Cybercriminals and Hackers Break Computers for POS Payment Systems
The management at Oracle has notified the users of its popular point of sale payment system that hackers and cybercriminals managed to breach computers and implant malicious code! Read more!
So what’s new in the digital world? Nothing much, except that management at Oracle, have informed their users of its POS system or point of sale payment system that hackers and cybercriminals managed to break the company’s customer support computers and implant malicious code which can affect hundreds of thousands of retail businesses around the world.
The computing giant Oracle has detected and automatically addresses the malicious code. Apparently, the code was in certain legacy MICROS systems. Oracle bought MICROS for around $5 billion in 2014. At that time, businesses bragged that MICROS systems were discovered in 180 countries around the world in 330.000 payment terminals. Among the popular names in foodservice, retail, and hospitality were Hyatt, Ruby Tuesday, Hilton, Carnival, IKEA, Marriott, SONIC, BJ’s, Starbucks, and Ulta.
As always, the first person to report on the break was Brian Krebs. He noted that apparent source of the attack is an organization from Russia that previously stolen from retailers and banks. When it comes to the size and the scope of the break, it is still being investigated. It is also unclear when the hackers and these cybercriminals first gained access to the system.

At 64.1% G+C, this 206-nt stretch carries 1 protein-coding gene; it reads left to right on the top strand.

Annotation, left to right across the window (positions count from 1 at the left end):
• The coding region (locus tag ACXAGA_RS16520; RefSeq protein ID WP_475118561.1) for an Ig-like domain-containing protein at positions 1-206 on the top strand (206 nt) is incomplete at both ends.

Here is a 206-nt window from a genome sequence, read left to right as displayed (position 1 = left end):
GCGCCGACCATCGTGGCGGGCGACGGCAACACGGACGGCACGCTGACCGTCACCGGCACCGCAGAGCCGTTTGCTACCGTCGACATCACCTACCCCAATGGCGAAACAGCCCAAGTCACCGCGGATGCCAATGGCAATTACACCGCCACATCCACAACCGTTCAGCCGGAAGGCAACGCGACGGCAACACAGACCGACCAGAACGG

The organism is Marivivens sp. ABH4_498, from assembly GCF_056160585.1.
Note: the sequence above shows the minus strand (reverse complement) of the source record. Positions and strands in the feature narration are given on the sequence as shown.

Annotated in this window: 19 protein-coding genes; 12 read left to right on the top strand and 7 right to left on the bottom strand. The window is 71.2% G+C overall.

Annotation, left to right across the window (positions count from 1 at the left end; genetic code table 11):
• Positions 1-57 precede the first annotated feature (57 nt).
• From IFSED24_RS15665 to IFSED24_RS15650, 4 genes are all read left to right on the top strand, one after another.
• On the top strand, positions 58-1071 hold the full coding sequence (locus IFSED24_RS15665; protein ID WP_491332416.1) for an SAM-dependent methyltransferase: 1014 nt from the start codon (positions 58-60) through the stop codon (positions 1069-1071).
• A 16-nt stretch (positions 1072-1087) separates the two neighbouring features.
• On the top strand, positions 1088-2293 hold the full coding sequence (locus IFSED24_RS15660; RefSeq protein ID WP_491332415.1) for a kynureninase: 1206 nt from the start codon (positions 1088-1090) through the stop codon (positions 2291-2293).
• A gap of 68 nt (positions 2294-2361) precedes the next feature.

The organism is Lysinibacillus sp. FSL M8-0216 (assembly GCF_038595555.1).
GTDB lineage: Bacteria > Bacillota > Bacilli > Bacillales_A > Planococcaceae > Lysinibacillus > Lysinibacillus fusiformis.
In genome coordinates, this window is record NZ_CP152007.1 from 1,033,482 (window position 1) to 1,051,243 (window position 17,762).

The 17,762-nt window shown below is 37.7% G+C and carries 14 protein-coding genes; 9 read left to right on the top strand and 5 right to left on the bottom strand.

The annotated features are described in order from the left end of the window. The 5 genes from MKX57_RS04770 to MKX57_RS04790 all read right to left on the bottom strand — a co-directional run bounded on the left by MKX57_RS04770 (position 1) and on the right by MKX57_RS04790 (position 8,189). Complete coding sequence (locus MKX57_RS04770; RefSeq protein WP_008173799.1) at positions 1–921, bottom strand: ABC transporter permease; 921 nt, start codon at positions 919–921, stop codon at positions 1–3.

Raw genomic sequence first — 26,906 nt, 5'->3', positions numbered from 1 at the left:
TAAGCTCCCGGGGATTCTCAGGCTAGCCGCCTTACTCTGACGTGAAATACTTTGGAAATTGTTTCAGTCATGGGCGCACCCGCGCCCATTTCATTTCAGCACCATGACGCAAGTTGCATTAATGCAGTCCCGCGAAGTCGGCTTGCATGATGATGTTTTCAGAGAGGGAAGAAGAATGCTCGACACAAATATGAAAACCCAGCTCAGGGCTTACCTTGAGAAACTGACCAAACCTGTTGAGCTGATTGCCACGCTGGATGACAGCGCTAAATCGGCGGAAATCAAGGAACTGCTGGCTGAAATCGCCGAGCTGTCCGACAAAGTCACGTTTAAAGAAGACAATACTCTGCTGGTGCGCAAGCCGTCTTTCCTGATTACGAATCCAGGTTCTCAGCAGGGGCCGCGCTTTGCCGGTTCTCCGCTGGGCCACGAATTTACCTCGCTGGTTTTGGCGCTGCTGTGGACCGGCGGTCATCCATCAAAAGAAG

However, Oracle confirms that the breach is limited to a small number of servers and computers at the retail division of the company. After Oracle inserted new security tools and features to systems in the affected network, the investigators concluded the breach impacted more than 700 infected computers and systems.
Oracle immediately sent a letter to customers with instructions to change their passwords on all MICROS accounts. Also, the directive must also change the password that was used in the past by any MICROS staffers who had access to the site. The intrusion affected the MICROS customer support portal and among those in danger was ticketing portal (an Oracle customer) that helps MICROS users correct problems with the POS systems or Point of Sale Systems.
Avivah Litan, a security analyst tells Krebs that some of these merchant and retail POS hacks and attacks that nobody has been capable of identifying and tie to any one POS service provider. This is how we can explain the Oracle attack.
— DIAMOND-TEMPLATES (@TemplatePsd) 16 de junio de 2017